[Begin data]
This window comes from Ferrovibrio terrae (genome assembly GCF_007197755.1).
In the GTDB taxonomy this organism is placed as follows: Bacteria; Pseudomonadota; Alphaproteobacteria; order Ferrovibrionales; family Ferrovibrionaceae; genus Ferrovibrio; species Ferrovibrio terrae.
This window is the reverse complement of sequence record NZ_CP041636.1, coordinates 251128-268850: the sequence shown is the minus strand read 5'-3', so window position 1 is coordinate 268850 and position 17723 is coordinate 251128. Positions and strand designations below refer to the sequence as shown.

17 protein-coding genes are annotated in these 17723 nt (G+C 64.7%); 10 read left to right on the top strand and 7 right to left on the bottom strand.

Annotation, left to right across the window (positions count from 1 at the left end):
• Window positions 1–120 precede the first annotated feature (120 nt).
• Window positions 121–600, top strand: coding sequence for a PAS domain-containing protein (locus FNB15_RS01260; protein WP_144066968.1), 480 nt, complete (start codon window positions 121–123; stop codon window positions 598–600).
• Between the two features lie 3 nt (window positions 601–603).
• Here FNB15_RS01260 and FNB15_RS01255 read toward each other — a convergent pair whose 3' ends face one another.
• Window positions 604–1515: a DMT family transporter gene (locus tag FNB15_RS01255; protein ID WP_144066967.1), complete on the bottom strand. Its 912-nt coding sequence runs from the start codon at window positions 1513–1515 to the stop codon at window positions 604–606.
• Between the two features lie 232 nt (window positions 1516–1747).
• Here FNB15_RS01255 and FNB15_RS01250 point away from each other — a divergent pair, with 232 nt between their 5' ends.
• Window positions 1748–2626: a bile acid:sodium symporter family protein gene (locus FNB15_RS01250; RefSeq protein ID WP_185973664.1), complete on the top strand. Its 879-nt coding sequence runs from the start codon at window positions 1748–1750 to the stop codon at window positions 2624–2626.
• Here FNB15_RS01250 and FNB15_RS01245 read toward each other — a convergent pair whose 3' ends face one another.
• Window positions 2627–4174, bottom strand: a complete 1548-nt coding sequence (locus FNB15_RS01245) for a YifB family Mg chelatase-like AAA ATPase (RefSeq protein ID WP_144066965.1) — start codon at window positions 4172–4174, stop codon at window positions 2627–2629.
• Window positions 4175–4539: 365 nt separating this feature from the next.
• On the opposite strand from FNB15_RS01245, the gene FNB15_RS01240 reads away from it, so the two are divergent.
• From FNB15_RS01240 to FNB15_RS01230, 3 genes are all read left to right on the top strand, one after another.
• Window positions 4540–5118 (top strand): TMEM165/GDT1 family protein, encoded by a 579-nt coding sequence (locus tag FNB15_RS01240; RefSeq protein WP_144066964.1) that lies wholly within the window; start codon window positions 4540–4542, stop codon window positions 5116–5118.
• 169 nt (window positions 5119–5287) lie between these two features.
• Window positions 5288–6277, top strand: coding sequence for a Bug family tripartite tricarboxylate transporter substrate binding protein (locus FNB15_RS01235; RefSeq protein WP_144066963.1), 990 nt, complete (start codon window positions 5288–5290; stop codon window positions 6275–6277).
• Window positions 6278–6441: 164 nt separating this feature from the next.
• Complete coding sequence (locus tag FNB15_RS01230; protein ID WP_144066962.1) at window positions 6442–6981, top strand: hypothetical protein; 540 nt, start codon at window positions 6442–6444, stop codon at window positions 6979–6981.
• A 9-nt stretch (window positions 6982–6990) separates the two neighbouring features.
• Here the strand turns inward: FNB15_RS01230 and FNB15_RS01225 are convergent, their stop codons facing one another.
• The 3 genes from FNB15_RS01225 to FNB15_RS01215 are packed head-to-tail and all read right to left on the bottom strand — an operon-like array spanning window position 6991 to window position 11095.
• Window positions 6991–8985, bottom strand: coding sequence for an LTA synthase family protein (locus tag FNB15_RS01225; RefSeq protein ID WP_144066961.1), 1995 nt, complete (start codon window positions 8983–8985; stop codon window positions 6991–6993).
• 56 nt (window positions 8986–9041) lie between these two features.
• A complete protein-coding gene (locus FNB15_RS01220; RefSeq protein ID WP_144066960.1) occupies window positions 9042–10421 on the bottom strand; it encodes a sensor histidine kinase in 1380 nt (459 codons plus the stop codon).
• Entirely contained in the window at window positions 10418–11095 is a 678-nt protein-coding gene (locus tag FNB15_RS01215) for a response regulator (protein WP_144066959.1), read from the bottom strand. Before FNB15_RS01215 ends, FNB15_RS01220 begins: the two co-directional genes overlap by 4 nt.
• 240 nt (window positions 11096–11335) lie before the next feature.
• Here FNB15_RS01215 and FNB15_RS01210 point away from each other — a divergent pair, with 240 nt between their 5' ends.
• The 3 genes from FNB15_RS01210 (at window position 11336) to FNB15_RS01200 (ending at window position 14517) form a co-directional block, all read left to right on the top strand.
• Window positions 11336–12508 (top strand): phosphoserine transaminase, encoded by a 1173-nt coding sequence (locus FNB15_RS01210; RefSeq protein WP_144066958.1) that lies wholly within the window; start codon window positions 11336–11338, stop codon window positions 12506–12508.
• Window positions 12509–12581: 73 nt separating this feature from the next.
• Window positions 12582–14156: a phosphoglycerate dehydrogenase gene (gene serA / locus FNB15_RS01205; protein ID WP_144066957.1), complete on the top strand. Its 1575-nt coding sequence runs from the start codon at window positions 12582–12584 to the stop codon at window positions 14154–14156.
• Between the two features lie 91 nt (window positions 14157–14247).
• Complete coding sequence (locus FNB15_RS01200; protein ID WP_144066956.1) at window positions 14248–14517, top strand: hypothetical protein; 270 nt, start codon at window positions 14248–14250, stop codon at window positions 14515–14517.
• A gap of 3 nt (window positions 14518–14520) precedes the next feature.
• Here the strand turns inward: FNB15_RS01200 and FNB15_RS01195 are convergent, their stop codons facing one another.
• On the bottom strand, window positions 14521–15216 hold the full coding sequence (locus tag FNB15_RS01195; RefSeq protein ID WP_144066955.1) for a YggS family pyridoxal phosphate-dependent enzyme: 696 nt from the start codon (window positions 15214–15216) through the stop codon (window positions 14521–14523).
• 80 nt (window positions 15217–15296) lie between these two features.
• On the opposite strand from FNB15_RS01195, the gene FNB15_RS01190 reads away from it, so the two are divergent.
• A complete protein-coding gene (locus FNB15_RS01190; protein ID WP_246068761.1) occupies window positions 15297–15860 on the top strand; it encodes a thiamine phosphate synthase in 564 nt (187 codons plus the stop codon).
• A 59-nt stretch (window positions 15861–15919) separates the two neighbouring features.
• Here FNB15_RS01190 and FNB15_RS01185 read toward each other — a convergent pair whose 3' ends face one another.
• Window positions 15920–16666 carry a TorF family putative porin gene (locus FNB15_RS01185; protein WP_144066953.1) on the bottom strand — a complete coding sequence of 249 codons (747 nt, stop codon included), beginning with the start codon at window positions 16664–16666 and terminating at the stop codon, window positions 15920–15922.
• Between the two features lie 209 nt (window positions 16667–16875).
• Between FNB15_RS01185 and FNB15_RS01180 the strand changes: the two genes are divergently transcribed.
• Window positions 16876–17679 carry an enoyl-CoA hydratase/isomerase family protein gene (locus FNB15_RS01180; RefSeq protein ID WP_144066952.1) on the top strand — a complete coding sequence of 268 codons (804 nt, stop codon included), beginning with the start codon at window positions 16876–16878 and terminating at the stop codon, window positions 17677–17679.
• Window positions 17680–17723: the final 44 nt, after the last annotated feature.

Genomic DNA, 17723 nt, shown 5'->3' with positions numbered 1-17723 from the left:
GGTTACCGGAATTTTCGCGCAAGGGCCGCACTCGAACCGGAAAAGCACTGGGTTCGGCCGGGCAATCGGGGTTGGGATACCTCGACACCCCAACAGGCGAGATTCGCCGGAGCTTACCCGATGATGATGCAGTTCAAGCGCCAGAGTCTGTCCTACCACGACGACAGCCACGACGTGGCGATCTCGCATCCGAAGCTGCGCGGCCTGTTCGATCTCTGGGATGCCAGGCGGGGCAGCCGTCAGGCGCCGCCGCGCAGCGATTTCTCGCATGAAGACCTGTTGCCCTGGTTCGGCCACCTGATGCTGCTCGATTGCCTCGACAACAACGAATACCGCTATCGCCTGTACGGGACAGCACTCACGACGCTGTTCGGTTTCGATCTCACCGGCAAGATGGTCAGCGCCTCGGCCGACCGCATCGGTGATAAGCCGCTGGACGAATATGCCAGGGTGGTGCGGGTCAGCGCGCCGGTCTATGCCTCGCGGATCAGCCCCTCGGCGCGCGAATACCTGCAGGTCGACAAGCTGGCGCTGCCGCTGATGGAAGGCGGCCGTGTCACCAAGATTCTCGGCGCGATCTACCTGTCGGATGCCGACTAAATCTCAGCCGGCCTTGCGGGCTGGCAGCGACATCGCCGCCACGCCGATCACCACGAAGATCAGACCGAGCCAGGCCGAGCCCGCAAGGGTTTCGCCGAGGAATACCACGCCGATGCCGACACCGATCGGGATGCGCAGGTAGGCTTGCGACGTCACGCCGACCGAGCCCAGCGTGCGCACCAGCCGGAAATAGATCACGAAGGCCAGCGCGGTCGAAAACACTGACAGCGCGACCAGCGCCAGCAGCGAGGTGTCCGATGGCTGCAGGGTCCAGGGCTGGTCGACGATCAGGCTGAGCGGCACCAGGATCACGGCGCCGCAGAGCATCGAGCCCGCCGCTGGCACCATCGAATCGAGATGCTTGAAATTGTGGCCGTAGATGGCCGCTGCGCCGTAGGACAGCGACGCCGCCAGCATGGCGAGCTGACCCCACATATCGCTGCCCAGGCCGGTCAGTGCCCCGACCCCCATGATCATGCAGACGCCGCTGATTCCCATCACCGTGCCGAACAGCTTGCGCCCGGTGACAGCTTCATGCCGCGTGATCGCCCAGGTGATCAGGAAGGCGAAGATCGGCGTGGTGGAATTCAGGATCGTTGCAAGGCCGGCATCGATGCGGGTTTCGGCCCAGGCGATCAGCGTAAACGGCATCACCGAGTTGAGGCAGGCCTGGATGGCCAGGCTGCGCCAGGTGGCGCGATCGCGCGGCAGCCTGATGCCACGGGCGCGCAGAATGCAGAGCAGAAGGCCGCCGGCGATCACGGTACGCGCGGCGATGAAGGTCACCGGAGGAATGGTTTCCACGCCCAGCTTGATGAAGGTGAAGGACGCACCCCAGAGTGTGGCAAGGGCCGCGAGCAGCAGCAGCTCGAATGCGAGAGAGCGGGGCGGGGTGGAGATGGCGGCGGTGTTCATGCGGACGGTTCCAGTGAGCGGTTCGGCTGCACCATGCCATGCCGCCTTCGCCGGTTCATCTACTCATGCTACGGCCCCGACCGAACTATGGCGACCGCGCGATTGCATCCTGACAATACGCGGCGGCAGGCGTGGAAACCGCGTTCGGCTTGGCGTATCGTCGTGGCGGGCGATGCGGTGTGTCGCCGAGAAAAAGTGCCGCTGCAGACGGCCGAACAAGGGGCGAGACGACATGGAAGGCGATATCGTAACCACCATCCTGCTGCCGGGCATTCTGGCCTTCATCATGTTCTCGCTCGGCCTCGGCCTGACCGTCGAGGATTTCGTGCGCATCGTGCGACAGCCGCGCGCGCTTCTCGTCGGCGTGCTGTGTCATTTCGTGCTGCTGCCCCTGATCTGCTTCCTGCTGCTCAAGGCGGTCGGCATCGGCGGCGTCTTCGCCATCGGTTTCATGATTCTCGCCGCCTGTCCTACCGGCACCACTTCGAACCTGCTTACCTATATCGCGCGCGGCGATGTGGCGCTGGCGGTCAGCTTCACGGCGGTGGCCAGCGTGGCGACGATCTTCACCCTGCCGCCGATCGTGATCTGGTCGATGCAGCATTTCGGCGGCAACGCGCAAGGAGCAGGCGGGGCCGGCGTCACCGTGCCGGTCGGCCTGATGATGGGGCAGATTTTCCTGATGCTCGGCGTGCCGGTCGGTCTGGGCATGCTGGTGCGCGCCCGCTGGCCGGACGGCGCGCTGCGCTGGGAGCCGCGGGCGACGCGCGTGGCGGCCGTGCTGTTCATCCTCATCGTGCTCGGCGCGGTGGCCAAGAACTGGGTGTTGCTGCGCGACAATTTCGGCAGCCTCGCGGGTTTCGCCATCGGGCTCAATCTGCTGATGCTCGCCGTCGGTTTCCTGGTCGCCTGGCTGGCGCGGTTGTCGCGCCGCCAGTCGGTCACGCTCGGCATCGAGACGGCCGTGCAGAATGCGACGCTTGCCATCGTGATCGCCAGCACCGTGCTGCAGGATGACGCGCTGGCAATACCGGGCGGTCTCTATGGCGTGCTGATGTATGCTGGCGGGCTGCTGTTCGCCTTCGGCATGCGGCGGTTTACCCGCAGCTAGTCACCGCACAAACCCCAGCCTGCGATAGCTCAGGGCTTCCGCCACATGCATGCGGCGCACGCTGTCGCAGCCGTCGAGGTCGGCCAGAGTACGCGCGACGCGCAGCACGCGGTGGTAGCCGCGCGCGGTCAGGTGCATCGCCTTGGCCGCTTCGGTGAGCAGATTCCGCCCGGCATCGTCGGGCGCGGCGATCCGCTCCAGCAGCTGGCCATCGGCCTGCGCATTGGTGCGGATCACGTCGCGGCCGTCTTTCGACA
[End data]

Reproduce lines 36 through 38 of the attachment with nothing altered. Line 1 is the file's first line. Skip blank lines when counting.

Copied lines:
• Window positions 12582–14156: a phosphoglycerate dehydrogenase gene (gene serA / locus FNB15_RS01205; protein ID WP_144066957.1), complete on the top strand. Its 1575-nt coding sequence runs from the start codon at window positions 12582–12584 to the stop codon at window positions 14154–14156.
• Between the two features lie 91 nt (window positions 14157–14247).
• Complete coding sequence (locus FNB15_RS01200; protein ID WP_144066956.1) at window positions 14248–14517, top strand: hypothetical protein; 270 nt, start codon at window positions 14248–14250, stop codon at window positions 14515–14517.